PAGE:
Socialist Worker

Hear ye, hear ye - even the town crier is angry!

by Matthew Cookson
Issue No. 2036

Activists in the PCS civil service workers' union organised to make Wednesday's strike against job cuts, privatisation and unfair pay as hard-hitting as possible.

The industrial action targeted over 200 government departments, agencies and non departmental public bodies including jobcentres, benefit offices, passport offices, driving exam centres, the Ministry of Defence (MoD), courts service and national museums and galleries.

PCS activists spoke to Socialist Worker about organising for the strike and making links with other public sector workers who are facing similar attacks.

Anna Owens is the PCS branch organiser of Euston Tower network branch in central London in the revenue and customs department.

Anna said, 'We have made links with workers at the UCLH hospital and students at Soas and UCL universities – they are set to attend our picket line.

'I addressed a meeting of the Camden Unison union branch on Monday. Many people see that our fight is a part of the struggle against New Labour's attacks that everyone is facing. If we win, it can inspire other groups of workers to stand up to the assault.'

Kate Douglas, joint branch secretary of the PCS DWP Oxfordshire and Buckinghamshire branch, said, 'The run-up to the strike was incredible across the region.

'There was to be a picket line at Brize Norton Ministry MoD airbase on Wednesday, as well as at MoD Bicester. The MoD Caversfield site is to be closed with the loss of 150 jobs.

'I have never seen such anger among MoD workers, particularly over privatisation. The admin staff at Bullingdon prison had a mass meeting last week and they are walking out.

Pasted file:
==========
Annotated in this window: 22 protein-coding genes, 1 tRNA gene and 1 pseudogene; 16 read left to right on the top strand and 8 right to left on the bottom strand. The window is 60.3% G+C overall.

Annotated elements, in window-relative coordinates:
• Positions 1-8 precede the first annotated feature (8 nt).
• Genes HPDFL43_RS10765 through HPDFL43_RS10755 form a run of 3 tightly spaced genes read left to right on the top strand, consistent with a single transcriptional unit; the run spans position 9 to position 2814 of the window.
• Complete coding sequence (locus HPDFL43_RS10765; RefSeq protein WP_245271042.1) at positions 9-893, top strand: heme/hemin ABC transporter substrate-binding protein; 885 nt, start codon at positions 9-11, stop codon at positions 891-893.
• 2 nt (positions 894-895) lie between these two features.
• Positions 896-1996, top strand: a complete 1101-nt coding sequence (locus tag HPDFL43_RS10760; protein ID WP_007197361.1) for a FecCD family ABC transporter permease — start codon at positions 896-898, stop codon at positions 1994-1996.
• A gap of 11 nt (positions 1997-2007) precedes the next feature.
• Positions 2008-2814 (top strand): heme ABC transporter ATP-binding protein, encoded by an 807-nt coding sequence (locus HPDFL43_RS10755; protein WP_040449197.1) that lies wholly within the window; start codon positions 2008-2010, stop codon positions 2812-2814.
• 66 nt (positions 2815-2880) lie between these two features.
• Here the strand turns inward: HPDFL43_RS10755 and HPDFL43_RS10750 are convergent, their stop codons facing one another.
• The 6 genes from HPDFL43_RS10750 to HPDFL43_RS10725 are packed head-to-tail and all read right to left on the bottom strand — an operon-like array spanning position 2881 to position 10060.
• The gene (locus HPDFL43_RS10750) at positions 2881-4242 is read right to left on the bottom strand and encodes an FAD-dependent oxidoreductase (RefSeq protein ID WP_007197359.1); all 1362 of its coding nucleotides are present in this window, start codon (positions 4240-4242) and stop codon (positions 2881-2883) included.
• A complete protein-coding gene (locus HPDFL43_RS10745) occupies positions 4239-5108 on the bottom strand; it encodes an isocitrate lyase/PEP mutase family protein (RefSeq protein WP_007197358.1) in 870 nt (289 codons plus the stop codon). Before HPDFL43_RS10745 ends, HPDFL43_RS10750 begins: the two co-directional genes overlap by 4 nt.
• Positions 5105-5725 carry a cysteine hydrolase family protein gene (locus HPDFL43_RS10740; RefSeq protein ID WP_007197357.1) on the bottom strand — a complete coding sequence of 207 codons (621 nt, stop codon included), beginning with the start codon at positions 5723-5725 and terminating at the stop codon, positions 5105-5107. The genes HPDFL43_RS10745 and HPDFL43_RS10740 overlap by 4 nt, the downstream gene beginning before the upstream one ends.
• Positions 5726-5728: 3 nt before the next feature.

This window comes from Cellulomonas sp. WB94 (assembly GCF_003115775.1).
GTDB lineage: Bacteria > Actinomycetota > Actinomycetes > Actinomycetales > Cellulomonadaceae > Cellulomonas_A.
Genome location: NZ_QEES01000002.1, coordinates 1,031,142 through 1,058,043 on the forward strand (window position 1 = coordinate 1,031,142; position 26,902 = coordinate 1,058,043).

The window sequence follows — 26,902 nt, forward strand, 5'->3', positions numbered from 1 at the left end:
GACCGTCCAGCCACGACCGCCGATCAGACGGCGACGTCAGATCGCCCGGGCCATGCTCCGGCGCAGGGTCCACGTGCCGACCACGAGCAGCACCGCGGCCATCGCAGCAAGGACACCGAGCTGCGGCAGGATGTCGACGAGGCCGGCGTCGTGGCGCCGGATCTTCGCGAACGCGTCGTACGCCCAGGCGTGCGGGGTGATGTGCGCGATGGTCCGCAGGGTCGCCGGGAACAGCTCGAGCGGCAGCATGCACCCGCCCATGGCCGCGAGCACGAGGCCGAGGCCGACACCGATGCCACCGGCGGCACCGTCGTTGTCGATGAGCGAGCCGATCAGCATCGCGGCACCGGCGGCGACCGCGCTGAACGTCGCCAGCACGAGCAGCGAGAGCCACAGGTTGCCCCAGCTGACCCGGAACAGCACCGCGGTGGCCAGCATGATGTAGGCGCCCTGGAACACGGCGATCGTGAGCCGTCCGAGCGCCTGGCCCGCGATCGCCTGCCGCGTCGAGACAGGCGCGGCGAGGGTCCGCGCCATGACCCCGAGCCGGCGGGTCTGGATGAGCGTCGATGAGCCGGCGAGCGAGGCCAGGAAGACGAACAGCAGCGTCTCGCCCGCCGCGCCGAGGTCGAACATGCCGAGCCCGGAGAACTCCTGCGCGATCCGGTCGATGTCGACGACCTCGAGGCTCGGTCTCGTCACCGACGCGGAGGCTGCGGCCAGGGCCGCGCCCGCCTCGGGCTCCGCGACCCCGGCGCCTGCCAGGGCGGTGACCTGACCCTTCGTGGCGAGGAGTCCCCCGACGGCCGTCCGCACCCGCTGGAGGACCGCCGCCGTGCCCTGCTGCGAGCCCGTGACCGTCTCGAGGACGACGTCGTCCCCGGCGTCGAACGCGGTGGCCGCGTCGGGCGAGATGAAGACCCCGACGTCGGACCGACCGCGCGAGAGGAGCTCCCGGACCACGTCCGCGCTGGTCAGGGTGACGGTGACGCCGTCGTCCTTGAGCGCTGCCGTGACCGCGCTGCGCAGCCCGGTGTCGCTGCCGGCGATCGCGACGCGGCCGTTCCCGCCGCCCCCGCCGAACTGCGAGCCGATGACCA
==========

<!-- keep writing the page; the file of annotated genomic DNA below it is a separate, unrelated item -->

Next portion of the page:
'In the DWP 20 people have joined the PCS in the last few weeks in Aylesbury. They are set to have a very good picket line.

'There will be a rally in Oxford on Wednesday with speakers from across the different government departments and a speaker from the Unison union. The town crier, who is a PCS member, will be at the rally.'

PCS general secretary Mark Serwotka says, 'This strike illustrates the depth of anger amongst the government's own workforce against crude job cuts and below inflation pay offers.

'Patience has worn thin with services suffering as a result of job cuts, billions being spent on private sector consultants and some of the lowest paid facing a pay cut in real terms.'


A chance to fight together

The PCS union is pushing for unity across the unions in defence of public services and jobs. This strategy has been most effective in Manchester, where workers in Amicus, Unison and the PCS all struck on Wednesday of this week.

Sue Bond, the PCS deputy president, told Socialist Worker, 'We had a brilliant Public Services Not Private Profit meeting in Manchester on Thursday of last week.

'Over 100 people attended to hear Mark Serwotka, the PCS general secretary, alongside Ruth Winters from the FBU firefighters' union and Manuel Cortes, the assistant general secretary of the TSSA rail workers' union.

'Other speakers included workers from Fujitsu and the NHS who are both on strike this week and linking up with the PCS strike at a joint rally in Manchester.

'Everybody understood that we face common attacks and that we need to work together from the bottom up to resist them.

'There is a meeting for senior activists in the different PCS groups on 13 February. The national union officials expect them to feed back the experience of the strike and say what they want to do as part of the next action.

'People need to raise the arguments about the need for more national strike action in their own groups and regions.'


This is the way to build a union

Civil service workers are rushing to join the union in a number of areas so they can take part in the strike, despite management's attempts to pressure workers.

'Management tried a dirty tricks campaign in Cardiff,' Marianne Owens, the assistant branch secretary of the PCS Customs branch, Wales, said in a personal capacity.

'They called staff into meetings to say how disappointed they were that we were striking. This has backfired. Twenty five people joined the union because of it. The mood is good and everybody is angry.'

'The PCS is recruiting members in Nottingham in the run-up to the strike,' said Paul Williams, the PCS department of transport group president.

'People know how crucial this dispute is and want to fight to win. Young members at the Independent Living Fund, where they only won union recognition last year, have come to the fore in organising for a march and rally in Nottingham.'


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